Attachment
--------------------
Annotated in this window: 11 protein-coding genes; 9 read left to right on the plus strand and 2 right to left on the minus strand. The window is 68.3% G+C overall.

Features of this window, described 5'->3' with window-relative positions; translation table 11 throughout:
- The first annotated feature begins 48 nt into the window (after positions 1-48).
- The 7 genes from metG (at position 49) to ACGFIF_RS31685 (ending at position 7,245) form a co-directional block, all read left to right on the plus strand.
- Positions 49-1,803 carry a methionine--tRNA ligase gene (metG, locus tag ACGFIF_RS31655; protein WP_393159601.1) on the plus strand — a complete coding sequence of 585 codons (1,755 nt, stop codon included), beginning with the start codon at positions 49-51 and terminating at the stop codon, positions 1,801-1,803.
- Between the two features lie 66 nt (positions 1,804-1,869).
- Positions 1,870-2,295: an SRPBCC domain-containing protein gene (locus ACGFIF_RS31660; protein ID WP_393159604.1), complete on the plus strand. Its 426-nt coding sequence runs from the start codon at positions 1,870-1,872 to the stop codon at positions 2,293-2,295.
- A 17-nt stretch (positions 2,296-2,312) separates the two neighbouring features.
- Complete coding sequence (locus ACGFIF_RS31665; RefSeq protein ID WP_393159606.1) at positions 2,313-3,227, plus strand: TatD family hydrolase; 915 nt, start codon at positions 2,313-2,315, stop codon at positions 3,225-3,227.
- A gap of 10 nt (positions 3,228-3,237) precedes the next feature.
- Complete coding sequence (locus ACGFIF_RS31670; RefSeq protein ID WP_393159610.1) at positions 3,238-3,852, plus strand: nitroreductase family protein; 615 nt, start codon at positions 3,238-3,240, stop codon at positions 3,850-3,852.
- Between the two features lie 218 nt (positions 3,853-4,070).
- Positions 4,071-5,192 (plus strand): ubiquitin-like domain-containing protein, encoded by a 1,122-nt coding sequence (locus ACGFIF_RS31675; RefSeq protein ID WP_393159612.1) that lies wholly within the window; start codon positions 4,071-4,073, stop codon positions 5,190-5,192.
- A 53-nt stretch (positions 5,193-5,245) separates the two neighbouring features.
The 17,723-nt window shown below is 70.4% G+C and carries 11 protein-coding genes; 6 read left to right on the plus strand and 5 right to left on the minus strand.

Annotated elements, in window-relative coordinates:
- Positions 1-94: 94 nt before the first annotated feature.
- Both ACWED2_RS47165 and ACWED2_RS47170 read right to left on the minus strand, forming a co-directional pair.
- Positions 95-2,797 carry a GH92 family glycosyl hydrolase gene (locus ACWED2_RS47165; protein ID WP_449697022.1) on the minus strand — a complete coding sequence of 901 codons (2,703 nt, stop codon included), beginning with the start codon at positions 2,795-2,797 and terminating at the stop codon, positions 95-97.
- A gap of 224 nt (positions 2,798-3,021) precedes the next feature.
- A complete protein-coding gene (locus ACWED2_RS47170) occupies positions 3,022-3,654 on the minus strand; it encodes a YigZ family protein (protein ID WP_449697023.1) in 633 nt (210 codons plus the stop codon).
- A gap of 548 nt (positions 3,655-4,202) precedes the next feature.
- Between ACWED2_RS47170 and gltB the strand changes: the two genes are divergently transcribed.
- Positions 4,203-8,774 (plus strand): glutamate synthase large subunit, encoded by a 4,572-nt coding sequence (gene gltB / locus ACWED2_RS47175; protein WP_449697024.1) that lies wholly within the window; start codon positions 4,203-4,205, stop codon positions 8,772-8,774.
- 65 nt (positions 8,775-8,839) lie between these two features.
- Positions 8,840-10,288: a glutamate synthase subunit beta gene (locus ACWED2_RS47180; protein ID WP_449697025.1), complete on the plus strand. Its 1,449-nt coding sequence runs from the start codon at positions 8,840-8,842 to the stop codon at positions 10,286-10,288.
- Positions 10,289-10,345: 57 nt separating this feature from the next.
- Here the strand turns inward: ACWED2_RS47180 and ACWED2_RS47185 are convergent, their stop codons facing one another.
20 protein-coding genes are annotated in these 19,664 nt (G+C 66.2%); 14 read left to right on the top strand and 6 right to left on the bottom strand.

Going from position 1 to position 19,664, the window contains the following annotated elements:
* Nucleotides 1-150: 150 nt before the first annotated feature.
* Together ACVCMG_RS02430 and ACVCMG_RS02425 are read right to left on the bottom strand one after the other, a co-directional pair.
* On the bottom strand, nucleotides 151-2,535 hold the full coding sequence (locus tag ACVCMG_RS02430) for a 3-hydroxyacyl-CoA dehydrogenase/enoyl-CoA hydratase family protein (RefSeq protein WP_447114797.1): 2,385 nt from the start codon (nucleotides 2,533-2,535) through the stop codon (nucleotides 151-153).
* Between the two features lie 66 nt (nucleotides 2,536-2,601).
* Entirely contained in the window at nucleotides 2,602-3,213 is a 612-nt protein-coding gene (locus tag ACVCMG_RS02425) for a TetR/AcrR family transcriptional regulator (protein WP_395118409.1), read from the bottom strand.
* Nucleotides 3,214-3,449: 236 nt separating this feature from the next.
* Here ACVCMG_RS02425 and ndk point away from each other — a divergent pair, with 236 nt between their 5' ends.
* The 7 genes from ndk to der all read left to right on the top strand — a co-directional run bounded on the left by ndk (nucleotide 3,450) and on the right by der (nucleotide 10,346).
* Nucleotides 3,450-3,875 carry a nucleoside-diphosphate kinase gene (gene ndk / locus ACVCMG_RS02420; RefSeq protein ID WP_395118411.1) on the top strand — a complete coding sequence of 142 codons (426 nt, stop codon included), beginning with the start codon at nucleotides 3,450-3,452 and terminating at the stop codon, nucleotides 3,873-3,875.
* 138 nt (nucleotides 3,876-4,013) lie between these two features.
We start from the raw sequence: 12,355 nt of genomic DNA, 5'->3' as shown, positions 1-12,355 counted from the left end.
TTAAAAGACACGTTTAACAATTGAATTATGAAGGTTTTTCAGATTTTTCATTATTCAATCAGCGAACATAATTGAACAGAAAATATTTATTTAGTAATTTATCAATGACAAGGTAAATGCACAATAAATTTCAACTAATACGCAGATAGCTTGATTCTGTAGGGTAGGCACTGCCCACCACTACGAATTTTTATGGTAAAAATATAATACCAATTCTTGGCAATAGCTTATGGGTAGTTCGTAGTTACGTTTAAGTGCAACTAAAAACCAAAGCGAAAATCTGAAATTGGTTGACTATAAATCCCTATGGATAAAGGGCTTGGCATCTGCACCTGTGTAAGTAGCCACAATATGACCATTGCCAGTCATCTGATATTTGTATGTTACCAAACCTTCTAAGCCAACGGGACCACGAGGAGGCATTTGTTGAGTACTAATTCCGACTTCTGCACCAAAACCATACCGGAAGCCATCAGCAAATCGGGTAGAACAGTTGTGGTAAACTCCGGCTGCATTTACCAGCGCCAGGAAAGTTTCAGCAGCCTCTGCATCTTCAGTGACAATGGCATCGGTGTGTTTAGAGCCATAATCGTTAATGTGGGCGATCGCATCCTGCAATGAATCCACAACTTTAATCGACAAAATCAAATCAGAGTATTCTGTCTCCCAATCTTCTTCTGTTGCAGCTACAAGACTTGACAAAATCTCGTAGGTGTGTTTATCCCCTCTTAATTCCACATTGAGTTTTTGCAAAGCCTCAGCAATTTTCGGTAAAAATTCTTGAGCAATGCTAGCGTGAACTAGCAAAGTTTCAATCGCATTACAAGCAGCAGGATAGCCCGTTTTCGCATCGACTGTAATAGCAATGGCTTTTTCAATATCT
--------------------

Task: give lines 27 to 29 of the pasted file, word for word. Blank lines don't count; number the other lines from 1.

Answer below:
- Positions 10,289-10,345: 57 nt separating this feature from the next.
- Here the strand turns inward: ACWED2_RS47180 and ACWED2_RS47185 are convergent, their stop codons facing one another.
20 protein-coding genes are annotated in these 19,664 nt (G+C 66.2%); 14 read left to right on the top strand and 6 right to left on the bottom strand.